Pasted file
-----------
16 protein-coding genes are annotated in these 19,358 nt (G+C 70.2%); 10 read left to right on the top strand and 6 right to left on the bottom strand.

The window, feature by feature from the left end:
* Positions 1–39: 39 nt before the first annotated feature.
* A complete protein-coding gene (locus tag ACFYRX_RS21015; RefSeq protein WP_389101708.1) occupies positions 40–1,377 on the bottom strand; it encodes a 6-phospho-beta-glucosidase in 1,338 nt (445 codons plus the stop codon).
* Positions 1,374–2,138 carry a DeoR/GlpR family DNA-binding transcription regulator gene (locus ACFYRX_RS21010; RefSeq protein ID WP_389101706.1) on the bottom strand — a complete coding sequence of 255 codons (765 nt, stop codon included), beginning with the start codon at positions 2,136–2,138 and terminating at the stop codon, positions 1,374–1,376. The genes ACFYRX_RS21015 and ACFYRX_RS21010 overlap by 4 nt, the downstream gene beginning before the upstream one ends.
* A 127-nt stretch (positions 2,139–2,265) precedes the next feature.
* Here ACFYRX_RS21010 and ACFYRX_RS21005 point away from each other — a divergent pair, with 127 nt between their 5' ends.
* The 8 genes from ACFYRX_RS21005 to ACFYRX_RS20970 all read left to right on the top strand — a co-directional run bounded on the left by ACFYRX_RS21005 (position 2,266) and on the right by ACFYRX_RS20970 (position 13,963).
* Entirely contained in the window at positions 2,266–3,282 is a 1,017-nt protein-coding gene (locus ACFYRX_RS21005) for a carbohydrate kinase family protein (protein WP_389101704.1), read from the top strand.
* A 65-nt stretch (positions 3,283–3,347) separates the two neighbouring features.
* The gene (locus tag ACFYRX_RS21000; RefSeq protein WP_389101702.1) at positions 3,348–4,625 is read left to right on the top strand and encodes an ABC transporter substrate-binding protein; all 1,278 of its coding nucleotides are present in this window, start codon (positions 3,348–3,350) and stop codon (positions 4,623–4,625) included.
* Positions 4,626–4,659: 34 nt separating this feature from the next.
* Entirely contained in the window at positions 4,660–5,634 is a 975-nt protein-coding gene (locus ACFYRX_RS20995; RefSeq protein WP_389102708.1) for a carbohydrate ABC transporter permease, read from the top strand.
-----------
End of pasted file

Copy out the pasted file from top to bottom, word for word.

16 protein-coding genes are annotated in these 19,358 nt (G+C 70.2%); 10 read left to right on the top strand and 6 right to left on the bottom strand.

The window, feature by feature from the left end:
* Positions 1–39: 39 nt before the first annotated feature.
* A complete protein-coding gene (locus tag ACFYRX_RS21015; RefSeq protein WP_389101708.1) occupies positions 40–1,377 on the bottom strand; it encodes a 6-phospho-beta-glucosidase in 1,338 nt (445 codons plus the stop codon).
* Positions 1,374–2,138 carry a DeoR/GlpR family DNA-binding transcription regulator gene (locus ACFYRX_RS21010; RefSeq protein ID WP_389101706.1) on the bottom strand — a complete coding sequence of 255 codons (765 nt, stop codon included), beginning with the start codon at positions 2,136–2,138 and terminating at the stop codon, positions 1,374–1,376. The genes ACFYRX_RS21015 and ACFYRX_RS21010 overlap by 4 nt, the downstream gene beginning before the upstream one ends.
* A 127-nt stretch (positions 2,139–2,265) precedes the next feature.
* Here ACFYRX_RS21010 and ACFYRX_RS21005 point away from each other — a divergent pair, with 127 nt between their 5' ends.
* The 8 genes from ACFYRX_RS21005 to ACFYRX_RS20970 all read left to right on the top strand — a co-directional run bounded on the left by ACFYRX_RS21005 (position 2,266) and on the right by ACFYRX_RS20970 (position 13,963).
* Entirely contained in the window at positions 2,266–3,282 is a 1,017-nt protein-coding gene (locus ACFYRX_RS21005) for a carbohydrate kinase family protein (protein WP_389101704.1), read from the top strand.
* A 65-nt stretch (positions 3,283–3,347) separates the two neighbouring features.
* The gene (locus tag ACFYRX_RS21000; RefSeq protein WP_389101702.1) at positions 3,348–4,625 is read left to right on the top strand and encodes an ABC transporter substrate-binding protein; all 1,278 of its coding nucleotides are present in this window, start codon (positions 3,348–3,350) and stop codon (positions 4,623–4,625) included.
* Positions 4,626–4,659: 34 nt separating this feature from the next.
* Entirely contained in the window at positions 4,660–5,634 is a 975-nt protein-coding gene (locus ACFYRX_RS20995; RefSeq protein WP_389102708.1) for a carbohydrate ABC transporter permease, read from the top strand.